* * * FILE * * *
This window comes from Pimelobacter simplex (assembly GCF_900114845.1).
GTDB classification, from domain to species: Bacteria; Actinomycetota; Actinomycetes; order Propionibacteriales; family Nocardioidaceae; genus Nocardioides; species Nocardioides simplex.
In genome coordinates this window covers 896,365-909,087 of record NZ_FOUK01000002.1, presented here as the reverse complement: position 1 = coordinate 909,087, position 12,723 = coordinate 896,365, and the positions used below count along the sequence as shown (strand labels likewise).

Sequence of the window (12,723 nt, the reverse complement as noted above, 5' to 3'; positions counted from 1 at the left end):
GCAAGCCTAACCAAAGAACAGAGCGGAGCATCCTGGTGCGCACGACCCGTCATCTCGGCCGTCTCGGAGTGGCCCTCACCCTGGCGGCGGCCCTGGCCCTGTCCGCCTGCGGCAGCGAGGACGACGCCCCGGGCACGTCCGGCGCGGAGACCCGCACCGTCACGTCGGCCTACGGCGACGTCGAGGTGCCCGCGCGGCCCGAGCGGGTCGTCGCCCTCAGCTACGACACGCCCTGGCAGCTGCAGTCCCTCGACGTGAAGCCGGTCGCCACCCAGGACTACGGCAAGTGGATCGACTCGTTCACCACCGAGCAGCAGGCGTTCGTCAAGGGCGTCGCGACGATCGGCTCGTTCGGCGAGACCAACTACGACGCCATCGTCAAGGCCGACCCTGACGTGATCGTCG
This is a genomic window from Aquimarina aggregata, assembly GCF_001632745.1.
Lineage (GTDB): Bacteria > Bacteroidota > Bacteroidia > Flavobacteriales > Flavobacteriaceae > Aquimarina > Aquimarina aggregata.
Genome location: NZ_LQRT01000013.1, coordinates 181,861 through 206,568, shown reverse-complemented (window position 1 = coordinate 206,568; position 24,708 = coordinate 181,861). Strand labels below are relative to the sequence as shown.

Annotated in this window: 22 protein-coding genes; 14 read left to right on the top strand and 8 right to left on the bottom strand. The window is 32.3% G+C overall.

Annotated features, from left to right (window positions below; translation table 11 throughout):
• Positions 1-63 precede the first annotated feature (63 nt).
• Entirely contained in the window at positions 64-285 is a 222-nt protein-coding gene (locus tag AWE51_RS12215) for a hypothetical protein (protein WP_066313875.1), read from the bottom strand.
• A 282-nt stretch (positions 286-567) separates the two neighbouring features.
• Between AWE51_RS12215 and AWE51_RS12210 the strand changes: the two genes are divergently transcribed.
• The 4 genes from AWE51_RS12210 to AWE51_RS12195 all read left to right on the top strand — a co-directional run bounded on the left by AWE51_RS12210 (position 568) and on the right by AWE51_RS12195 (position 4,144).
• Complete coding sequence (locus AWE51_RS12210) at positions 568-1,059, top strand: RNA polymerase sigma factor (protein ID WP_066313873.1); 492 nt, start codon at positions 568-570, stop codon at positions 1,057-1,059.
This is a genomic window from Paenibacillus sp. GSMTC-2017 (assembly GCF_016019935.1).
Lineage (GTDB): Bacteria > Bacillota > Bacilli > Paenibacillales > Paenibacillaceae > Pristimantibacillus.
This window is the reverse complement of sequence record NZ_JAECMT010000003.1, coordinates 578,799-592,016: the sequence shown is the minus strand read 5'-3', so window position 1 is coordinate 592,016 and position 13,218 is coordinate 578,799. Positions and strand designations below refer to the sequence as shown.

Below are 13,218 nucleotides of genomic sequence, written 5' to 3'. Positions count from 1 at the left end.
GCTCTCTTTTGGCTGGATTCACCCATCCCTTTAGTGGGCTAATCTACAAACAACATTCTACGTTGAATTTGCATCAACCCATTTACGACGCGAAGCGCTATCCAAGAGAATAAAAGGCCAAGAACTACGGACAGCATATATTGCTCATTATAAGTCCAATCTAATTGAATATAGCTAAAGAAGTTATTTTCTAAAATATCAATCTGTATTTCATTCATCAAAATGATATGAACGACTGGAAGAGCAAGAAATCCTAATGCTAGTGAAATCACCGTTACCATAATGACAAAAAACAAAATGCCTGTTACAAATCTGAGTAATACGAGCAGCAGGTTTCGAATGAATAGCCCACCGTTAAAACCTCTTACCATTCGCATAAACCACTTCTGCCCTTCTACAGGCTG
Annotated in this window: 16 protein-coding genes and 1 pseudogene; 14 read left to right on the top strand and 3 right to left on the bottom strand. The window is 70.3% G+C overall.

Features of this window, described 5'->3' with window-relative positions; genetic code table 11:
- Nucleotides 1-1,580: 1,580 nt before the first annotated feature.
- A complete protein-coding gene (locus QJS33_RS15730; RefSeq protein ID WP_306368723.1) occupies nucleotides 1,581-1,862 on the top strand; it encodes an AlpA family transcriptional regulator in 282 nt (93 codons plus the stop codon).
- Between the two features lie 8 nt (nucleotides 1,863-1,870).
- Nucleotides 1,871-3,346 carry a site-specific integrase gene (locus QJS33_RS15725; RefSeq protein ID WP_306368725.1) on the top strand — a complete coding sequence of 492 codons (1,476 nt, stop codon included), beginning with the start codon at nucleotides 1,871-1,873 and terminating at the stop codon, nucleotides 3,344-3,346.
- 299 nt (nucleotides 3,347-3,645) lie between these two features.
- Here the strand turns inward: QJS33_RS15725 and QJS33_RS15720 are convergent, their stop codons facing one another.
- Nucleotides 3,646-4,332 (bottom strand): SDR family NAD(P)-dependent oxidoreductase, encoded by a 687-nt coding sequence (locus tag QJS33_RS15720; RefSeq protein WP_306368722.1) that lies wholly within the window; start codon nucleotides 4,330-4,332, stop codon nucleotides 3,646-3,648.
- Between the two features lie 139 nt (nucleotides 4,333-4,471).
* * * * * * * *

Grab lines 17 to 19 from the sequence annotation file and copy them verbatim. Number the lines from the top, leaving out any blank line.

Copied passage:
This is a genomic window from Paenibacillus sp. GSMTC-2017 (assembly GCF_016019935.1).
Lineage (GTDB): Bacteria > Bacillota > Bacilli > Paenibacillales > Paenibacillaceae > Pristimantibacillus.
This window is the reverse complement of sequence record NZ_JAECMT010000003.1, coordinates 578,799-592,016: the sequence shown is the minus strand read 5'-3', so window position 1 is coordinate 592,016 and position 13,218 is coordinate 578,799. Positions and strand designations below refer to the sequence as shown.